Molecular Basis of Heredity: Part 4. Gene Identification and Tests
Restriction Enzymes I
Restriction enzymes are enzymes produced by bacteria that recognize specific DNA sequences and cut the DNA strand at those sequences. Restriction enzymes can be used to cut DNA for a variety of purposes.
Restriction enzymes can be used to digest the genomic (chromosomal) DNA of an organism and generate a set of DNA fragments of manageable size. For example, digested DNA can be run on electrophoresis gels for evaluation of banding patterns. Variations in the banding patterns (pattern of restriction digestion) of certain genes between individuals affected by a genetic disease and those not affected may indicate the presence of an underlying molecular genetic alteration associated with the disease. Restriction analysis can also be used to detect polymorphic sites that, while not associated with disease, still interrupt the ability of a restriction enzyme to cut a particular segment of DNA. Restriction enzyme digestion of polymorphic sites and evaluation of the banding patterns that resulted were the basis for early DNA fingerprinting methods. Today, it is more common to find forensic DNA technology using length variations in repetitive elements to identify and distinguish among individuals because repetitive sequences can be more polymorphic (have more forms) than restriction fragments (gain or loss of restriction digestion) and have greater power to distinguish among individuals.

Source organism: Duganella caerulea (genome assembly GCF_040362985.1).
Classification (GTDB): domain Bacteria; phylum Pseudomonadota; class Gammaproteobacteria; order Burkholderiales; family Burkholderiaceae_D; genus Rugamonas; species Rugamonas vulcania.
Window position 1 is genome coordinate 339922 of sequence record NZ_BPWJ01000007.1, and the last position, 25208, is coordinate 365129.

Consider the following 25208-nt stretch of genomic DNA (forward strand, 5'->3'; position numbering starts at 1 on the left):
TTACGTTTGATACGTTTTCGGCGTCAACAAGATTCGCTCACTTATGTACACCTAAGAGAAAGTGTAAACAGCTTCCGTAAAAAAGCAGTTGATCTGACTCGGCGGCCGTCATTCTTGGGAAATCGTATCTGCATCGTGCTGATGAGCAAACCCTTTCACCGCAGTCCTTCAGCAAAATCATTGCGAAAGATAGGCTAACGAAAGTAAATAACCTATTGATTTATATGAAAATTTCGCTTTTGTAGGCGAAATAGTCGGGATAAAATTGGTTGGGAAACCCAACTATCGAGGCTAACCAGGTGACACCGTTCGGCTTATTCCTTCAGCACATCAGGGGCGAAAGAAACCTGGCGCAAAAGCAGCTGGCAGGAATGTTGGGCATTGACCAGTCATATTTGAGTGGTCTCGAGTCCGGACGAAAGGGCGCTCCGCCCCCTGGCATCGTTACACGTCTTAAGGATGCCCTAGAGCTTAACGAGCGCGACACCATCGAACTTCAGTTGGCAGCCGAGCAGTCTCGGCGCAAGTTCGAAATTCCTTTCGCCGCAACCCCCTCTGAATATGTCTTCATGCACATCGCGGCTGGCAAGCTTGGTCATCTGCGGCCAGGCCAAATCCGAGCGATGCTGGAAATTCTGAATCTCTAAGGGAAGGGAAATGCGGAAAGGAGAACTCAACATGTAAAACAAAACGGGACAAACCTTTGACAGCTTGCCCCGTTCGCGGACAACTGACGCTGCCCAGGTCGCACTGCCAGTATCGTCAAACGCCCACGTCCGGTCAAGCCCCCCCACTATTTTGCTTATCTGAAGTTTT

In the creation of DNA libraries, the DNA of an organism is digested (cut into fragments) with a restriction enzyme and cloned into vectors (bacteriophage, plasmid, cosmid) for further evaluation in the laboratory. Vectors are small, independently replicating DNA molecules carried by viruses or bacteria that can be manipulated in the laboratory to carry, and copy, genes of interest to researchers. Libraries can also be constructed using RNA as the starting material to synthesize complementary DNA molecules. In this case, a library called a cDNA library is created. Because cDNA libraries are based on RNA (transcribed genes) rather than genomic (total cellular) DNA, they are enriched for expressed (transcribed) genes whereas genomic DNA libraries contain all (or most of) the genes from an organism regardless of whether they were expressed (transcribed). Separate cDNA libraries from various individual cell types can be investigated to discover differences in gene expression between different types of tissues.
- Alford, R., Rossiter, B., & Caskey, C. (1994). DNA Diagnosis in Monogenic Diseases. International Journal of Technology Assessment in Health Care, 10(4), 628-643.
- Nussbaum, R. L., McInnes, R. R., & Willard, H. F. (2004). Thompson & Thompson: Genetics in Medicine (6th ed.). Saunders, an imprint of Elsevier.
- Sickle Cell Disease Association of America. Retrieved 12-08-2005 from http://www.sicklecelldisease.org/
- U.S. Department of Energy Genome Program. (1992). Cutting DNA with restriction enzymes. Retrieved 12-08-2005 from http://www.ornl.gov/hgmis
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